The statement includes these two sentences:
The Senate must ask themselves whether or not they will choose to classify half of Minnesotans who believe that marriage is between one man and one woman as bigots under the law. They must decide whether it is important in Minnesota to encourage connecting children with their parents.I have not followed the details of the same-sex marriage debate very closely but I do not believe I have heard this argument before. Minnesotans for Marriage says that if the state allows same-sex marriage then the state is saying that anyone who opposes same-sex marriage is a bigot. It had not occurred to me that the states that allow gay marriage are making a value judgment about the people who oppose gay marriage. It seems akin to saying that because the state allows free speech anyone who disagrees with a speech made by anyone opposes free speech. Mr. Torvik's state already allows same-sex civil unions. What do you think Mr. Torvik? Did Illinois create a new class of bigots when they passed the law allowing those unions? This argument seems more silly than persuasive.
The second statement seems equally silly. How does passing same sex marriage discourage "connecting children with their parents"? If a same-sex married couple has a child one presumes that one of the couple is the natural parent of the child or the couple adopted the child. If the former, the connection between the child and their parent is what it is regardless of whether the parent is in a same-sex marriage or just a same-sex relationship. If the latter, Minnesota already allows same-sex couples to adopt children. So I suppose from the perspective of Minnesotans for Marriage, the state is already discouraging connecting children with their parents by allowing same-sex couples to adopt. It is hard to see how allowing same-sex marriage is further discouraging the connection of children to their parents.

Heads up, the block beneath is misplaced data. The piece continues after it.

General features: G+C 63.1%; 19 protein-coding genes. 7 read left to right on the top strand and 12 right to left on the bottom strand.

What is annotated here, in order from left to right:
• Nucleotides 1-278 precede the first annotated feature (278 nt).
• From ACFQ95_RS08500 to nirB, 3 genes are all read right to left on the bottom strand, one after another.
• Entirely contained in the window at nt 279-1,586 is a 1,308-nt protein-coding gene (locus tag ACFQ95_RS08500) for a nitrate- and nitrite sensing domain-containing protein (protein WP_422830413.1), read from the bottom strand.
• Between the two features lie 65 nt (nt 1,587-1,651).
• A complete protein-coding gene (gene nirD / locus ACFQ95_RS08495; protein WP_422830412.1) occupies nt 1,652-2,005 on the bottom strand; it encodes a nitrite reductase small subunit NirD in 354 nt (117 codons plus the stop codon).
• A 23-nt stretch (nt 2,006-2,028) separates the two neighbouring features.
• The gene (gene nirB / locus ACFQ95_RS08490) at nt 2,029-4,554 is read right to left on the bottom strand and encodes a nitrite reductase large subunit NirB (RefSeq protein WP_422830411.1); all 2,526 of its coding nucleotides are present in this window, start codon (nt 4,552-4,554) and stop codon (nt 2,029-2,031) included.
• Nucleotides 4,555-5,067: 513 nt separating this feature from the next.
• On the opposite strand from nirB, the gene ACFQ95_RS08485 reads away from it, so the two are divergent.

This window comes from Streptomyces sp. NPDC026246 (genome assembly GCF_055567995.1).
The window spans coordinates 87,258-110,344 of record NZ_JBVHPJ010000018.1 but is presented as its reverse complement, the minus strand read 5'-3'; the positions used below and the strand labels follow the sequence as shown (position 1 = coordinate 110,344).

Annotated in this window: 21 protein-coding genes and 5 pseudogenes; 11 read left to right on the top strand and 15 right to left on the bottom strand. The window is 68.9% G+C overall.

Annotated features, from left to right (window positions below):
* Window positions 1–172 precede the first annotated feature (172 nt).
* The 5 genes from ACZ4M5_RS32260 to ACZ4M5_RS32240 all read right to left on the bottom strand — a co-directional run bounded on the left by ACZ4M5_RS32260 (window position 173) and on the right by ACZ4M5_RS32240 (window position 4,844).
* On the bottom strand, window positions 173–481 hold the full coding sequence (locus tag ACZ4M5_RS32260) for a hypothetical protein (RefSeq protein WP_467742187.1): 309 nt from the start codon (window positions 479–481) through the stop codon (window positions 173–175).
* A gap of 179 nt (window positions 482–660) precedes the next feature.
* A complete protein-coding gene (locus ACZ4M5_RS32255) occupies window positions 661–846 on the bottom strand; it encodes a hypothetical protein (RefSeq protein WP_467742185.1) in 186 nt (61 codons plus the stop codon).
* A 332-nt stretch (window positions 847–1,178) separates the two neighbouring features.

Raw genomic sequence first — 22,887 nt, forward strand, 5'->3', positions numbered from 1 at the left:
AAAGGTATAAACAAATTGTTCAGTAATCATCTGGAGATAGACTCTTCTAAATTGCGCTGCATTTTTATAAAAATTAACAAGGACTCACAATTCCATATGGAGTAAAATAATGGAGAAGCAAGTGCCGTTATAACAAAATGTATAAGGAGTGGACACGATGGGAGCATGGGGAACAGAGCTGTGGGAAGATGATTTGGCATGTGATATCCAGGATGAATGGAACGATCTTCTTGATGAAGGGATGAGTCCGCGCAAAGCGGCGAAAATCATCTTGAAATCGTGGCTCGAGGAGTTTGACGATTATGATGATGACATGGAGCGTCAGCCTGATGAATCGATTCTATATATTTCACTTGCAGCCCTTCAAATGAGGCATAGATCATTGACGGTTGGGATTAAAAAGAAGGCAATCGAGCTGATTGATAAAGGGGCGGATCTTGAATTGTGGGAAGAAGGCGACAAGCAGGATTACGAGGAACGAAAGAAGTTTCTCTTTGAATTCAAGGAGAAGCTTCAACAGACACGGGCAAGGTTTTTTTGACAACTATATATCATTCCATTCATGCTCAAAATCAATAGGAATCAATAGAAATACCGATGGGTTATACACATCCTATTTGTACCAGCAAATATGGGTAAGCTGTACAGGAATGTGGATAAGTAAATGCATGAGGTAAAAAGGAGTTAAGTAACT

Children were evidently a big theme for the bill's opponents. The Minneapolis Star Tribune reports that Representative Glenn Gruenhagen, urged his fellow representatives to "think about what's best for the children." and vote against the bill. Whether or not Representative Gruenhagen was thinking about the children of same-sex couples is not clear from the story.
It will be interesting to see whether the Minnesota Senate agrees with these arguments. The New York Times reports that passage of the bill in the Minnesota is more likely than was predicted for the Minnesota House. It will also be interesting to see if the voters who Minnesotans for Marriage says are going to be classified as bigots vote to retain the legislators who passed the bill.